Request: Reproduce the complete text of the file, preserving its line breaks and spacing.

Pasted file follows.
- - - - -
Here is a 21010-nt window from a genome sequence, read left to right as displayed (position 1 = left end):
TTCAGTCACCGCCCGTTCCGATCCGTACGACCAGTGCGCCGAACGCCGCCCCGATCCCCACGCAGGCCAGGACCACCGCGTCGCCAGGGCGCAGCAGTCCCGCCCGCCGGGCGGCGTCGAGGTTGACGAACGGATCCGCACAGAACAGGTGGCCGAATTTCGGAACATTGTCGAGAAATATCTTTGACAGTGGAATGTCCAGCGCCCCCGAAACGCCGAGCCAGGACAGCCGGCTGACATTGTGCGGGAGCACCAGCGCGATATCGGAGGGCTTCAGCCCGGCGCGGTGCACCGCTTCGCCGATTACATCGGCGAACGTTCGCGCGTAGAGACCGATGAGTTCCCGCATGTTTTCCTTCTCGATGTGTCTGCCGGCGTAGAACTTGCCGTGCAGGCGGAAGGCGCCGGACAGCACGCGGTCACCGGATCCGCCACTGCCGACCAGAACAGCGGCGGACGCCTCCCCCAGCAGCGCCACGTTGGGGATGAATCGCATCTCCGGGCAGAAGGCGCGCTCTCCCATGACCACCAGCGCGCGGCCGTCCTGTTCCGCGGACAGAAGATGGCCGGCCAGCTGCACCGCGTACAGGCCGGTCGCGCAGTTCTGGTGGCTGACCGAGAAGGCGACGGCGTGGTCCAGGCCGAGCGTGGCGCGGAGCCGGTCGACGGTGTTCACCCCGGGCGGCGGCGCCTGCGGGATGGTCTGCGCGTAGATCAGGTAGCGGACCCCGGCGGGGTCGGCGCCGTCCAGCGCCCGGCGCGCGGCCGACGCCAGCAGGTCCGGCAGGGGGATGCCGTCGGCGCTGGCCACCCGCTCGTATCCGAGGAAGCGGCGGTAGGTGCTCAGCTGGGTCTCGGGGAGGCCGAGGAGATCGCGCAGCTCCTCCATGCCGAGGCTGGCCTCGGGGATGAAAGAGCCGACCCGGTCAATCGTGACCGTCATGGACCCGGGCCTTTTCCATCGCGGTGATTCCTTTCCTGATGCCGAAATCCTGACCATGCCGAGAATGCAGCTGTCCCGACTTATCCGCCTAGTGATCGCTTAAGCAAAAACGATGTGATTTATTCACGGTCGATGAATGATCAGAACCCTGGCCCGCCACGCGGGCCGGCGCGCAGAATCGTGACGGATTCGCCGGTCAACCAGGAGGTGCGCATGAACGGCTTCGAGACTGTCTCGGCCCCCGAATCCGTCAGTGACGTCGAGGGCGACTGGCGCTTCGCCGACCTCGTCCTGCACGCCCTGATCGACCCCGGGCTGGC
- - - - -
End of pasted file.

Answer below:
Here is a 21010-nt window from a genome sequence, read left to right as displayed (position 1 = left end):
TTCAGTCACCGCCCGTTCCGATCCGTACGACCAGTGCGCCGAACGCCGCCCCGATCCCCACGCAGGCCAGGACCACCGCGTCGCCAGGGCGCAGCAGTCCCGCCCGCCGGGCGGCGTCGAGGTTGACGAACGGATCCGCACAGAACAGGTGGCCGAATTTCGGAACATTGTCGAGAAATATCTTTGACAGTGGAATGTCCAGCGCCCCCGAAACGCCGAGCCAGGACAGCCGGCTGACATTGTGCGGGAGCACCAGCGCGATATCGGAGGGCTTCAGCCCGGCGCGGTGCACCGCTTCGCCGATTACATCGGCGAACGTTCGCGCGTAGAGACCGATGAGTTCCCGCATGTTTTCCTTCTCGATGTGTCTGCCGGCGTAGAACTTGCCGTGCAGGCGGAAGGCGCCGGACAGCACGCGGTCACCGGATCCGCCACTGCCGACCAGAACAGCGGCGGACGCCTCCCCCAGCAGCGCCACGTTGGGGATGAATCGCATCTCCGGGCAGAAGGCGCGCTCTCCCATGACCACCAGCGCGCGGCCGTCCTGTTCCGCGGACAGAAGATGGCCGGCCAGCTGCACCGCGTACAGGCCGGTCGCGCAGTTCTGGTGGCTGACCGAGAAGGCGACGGCGTGGTCCAGGCCGAGCGTGGCGCGGAGCCGGTCGACGGTGTTCACCCCGGGCGGCGGCGCCTGCGGGATGGTCTGCGCGTAGATCAGGTAGCGGACCCCGGCGGGGTCGGCGCCGTCCAGCGCCCGGCGCGCGGCCGACGCCAGCAGGTCCGGCAGGGGGATGCCGTCGGCGCTGGCCACCCGCTCGTATCCGAGGAAGCGGCGGTAGGTGCTCAGCTGGGTCTCGGGGAGGCCGAGGAGATCGCGCAGCTCCTCCATGCCGAGGCTGGCCTCGGGGATGAAAGAGCCGACCCGGTCAATCGTGACCGTCATGGACCCGGGCCTTTTCCATCGCGGTGATTCCTTTCCTGATGCCGAAATCCTGACCATGCCGAGAATGCAGCTGTCCCGACTTATCCGCCTAGTGATCGCTTAAGCAAAAACGATGTGATTTATTCACGGTCGATGAATGATCAGAACCCTGGCCCGCCACGCGGGCCGGCGCGCAGAATCGTGACGGATTCGCCGGTCAACCAGGAGGTGCGCATGAACGGCTTCGAGACTGTCTCGGCCCCCGAATCCGTCAGTGACGTCGAGGGCGACTGGCGCTTCGCCGACCTCGTCCTGCACGCCCTGATCGACCCCGGGCTGGC